Part three of a series on the people who have suffered concussions as well as those who treat them. For other stories, click here.
Her mistake was going to the party.
Rugby players from L.V. Rogers’ teams were gathering to celebrate after competing in Castlegar and Rochelle Pearson insisted on going. But once she was there, all she wanted to do was leave.
“It was terrible,” she says. “I remember sitting in my friend’s car just waiting to go home. My head was pounding, everything was super loud and really obnoxious. … It was too much, just too much stimulation.”
Earlier in the day, Pearson had been tackled by three opposing players. She went to the sidelines angry, not realizing at the time she had just played her last high school rugby game.
That was May 2015. The next year of Pearson’s life was defined by headaches, memory loss and a daily struggle at school.
“I would never wish a concussion on anyone,” she says. “It was the worst experience of my life. It ended everything. I couldn’t be on my phone, couldn’t watch TV, couldn’t walk alone. I couldn’t do anything.”
Trilby Buck was on the sidelines working as an assistant coach when Pearson was hit. Buck checked her over and knew right away Pearson was concussed.
Buck would know. A former LVR player herself, Buck has had four concussions since 2013 and was at the time of Pearson’s hit still recovering from her most recent one. Her heart broke for Pearson, but she wasn’t surprised to learn Pearson went drinking after the injury instead of returning home to rest. It’s a mistake Buck already made herself.
“They just don’t want to accept it,” says Buck. “They don’t want to accept that they’re hurt and they don’t accept that that means they are now limited in what they can do, how much fun they can have and it’s going to significantly impact their life. And that’s a scary thing. I understand why they don’t want to do it.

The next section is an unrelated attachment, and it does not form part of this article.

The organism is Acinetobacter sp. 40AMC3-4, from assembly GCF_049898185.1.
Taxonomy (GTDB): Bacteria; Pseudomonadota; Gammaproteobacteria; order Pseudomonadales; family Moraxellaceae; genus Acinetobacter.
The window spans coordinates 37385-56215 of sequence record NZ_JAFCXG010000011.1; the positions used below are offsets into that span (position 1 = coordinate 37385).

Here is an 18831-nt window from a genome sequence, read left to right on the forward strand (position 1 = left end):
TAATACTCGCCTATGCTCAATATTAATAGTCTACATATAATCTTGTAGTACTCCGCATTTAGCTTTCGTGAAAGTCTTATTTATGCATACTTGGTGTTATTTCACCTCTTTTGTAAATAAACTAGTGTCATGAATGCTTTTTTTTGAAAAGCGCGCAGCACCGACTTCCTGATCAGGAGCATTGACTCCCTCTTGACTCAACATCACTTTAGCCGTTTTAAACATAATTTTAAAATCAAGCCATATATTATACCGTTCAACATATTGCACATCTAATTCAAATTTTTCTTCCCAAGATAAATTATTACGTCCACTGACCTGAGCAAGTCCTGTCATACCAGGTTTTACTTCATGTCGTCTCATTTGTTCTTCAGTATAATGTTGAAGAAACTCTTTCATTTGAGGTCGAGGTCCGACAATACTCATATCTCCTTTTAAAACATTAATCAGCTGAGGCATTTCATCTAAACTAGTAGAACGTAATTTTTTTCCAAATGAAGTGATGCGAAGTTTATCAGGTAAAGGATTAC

“I’m so sorry that this has happened to her.”
Pearson missed one day of school and only went to an emergency room three days after the injury. But she’d never had a baseline test, and the ER doctors could only tell her what she already knew was happening.
School became a chore. Pearson had difficulty remembering things like bringing a binder to class or upcoming tests. One teacher suggested she wear sunglasses when Pearson complained about not being to look at a computer screen.
“I got more irritable and couldn’t stand being around people,” she says. “You have to be alone. The best time was when I got home and all the lights were shut off, the blinds were shut and I was in the dark.”
The worst part, though, was not being able to be an athlete anymore. Pearson had planned to play basketball, hockey and rugby during her Grade 12 year. Instead she was told to stay on the sidelines by Dr. Sharisse Kyle, a physician with Kootenay Boundary Division of Family Practice who specializes in concussions.
“That was a really hard moment for me,” says Pearson, who graduated in June. “It was really sad. I went home and cried. Rugby was a big part of my life for a year and everything just stopped.”
Pearson’s ordeal lasted a year. Buck’s struggle went on for nearly three.
Buck graduated from LVR in 2013 and enrolled in geography and environmental studies at University of Victoria. She also signed up to play rugby. In November of that year she hit her head on the ground in her first game with the Vikes.
She felt dizzy but didn’t understand what was happening and decided not to tell the team’s trainer. Buck went a couple weeks before finally getting examined, and in the meantime she went to lectures with a hoodie that could be tightened around her face to help her focus.